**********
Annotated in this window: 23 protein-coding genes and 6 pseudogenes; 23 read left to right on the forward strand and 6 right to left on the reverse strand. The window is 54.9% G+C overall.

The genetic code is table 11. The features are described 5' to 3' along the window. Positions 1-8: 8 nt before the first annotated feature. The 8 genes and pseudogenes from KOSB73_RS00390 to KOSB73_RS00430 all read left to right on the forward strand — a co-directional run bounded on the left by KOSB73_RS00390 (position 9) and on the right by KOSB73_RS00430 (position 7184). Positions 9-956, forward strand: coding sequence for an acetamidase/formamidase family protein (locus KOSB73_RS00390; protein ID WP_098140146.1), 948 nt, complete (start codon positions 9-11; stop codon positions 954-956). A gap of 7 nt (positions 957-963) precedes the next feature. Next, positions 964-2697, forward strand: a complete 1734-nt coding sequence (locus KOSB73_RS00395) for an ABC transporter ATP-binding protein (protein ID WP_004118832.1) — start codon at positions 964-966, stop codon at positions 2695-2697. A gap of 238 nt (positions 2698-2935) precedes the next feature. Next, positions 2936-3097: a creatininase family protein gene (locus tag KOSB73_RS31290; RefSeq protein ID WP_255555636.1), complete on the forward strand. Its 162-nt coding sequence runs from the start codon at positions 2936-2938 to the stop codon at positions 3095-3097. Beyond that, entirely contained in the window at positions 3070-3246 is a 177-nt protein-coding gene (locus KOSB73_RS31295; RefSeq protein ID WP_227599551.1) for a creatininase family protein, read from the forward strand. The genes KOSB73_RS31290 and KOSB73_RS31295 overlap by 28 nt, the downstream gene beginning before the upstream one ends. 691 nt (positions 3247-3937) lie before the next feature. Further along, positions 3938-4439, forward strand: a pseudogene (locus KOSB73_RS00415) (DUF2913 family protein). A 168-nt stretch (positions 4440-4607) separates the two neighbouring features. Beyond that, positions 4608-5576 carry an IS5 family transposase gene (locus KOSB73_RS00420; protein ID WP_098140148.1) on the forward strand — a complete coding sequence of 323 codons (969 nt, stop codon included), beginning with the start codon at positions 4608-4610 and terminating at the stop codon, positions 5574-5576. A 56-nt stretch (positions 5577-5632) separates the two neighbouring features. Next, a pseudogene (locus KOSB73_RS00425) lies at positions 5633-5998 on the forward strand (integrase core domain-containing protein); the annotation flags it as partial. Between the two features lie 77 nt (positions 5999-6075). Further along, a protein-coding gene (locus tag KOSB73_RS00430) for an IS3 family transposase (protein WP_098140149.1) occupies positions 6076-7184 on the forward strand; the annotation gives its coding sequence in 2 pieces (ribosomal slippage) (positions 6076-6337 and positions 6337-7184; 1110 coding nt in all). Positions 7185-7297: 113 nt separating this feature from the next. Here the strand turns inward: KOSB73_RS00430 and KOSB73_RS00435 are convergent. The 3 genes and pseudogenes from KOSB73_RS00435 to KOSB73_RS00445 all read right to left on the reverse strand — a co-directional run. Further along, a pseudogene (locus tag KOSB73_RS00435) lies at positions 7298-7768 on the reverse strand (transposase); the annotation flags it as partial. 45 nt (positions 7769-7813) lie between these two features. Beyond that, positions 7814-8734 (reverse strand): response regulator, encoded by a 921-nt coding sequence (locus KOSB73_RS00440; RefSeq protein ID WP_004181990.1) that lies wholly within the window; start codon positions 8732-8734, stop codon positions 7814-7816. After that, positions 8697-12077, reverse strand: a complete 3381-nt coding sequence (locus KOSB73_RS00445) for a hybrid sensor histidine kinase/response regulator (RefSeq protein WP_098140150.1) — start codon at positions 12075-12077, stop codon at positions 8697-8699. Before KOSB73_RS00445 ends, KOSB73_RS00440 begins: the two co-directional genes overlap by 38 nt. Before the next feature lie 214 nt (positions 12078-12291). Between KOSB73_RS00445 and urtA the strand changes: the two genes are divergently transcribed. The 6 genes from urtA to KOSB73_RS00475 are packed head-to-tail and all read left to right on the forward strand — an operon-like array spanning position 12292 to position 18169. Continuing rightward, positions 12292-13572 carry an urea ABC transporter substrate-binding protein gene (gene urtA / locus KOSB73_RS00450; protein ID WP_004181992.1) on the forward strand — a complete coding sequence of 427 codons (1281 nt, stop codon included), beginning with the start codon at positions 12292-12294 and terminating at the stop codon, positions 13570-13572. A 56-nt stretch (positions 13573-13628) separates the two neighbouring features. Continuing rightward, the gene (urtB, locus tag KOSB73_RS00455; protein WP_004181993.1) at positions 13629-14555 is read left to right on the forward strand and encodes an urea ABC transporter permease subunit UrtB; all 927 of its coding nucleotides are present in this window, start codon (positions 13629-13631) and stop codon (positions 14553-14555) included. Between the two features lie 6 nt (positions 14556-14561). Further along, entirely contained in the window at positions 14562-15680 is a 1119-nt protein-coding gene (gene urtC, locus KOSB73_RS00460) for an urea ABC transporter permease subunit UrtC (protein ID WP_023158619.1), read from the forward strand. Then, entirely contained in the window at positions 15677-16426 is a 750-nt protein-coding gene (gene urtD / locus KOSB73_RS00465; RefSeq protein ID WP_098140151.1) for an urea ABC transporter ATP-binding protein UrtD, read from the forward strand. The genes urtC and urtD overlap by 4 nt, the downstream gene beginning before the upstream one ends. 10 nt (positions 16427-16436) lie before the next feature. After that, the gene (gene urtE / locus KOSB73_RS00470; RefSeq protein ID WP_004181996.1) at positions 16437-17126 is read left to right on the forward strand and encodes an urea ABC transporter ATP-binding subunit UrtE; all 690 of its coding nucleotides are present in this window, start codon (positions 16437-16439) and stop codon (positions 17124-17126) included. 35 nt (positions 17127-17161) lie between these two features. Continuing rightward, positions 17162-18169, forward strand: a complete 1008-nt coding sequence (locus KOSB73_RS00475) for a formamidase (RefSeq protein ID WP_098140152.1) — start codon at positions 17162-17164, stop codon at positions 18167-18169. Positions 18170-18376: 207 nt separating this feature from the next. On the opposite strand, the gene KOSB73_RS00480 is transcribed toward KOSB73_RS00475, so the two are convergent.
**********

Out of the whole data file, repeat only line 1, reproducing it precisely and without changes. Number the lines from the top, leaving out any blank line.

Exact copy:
Annotated in this window: 23 protein-coding genes and 6 pseudogenes; 23 read left to right on the forward strand and 6 right to left on the reverse strand. The window is 54.9% G+C overall.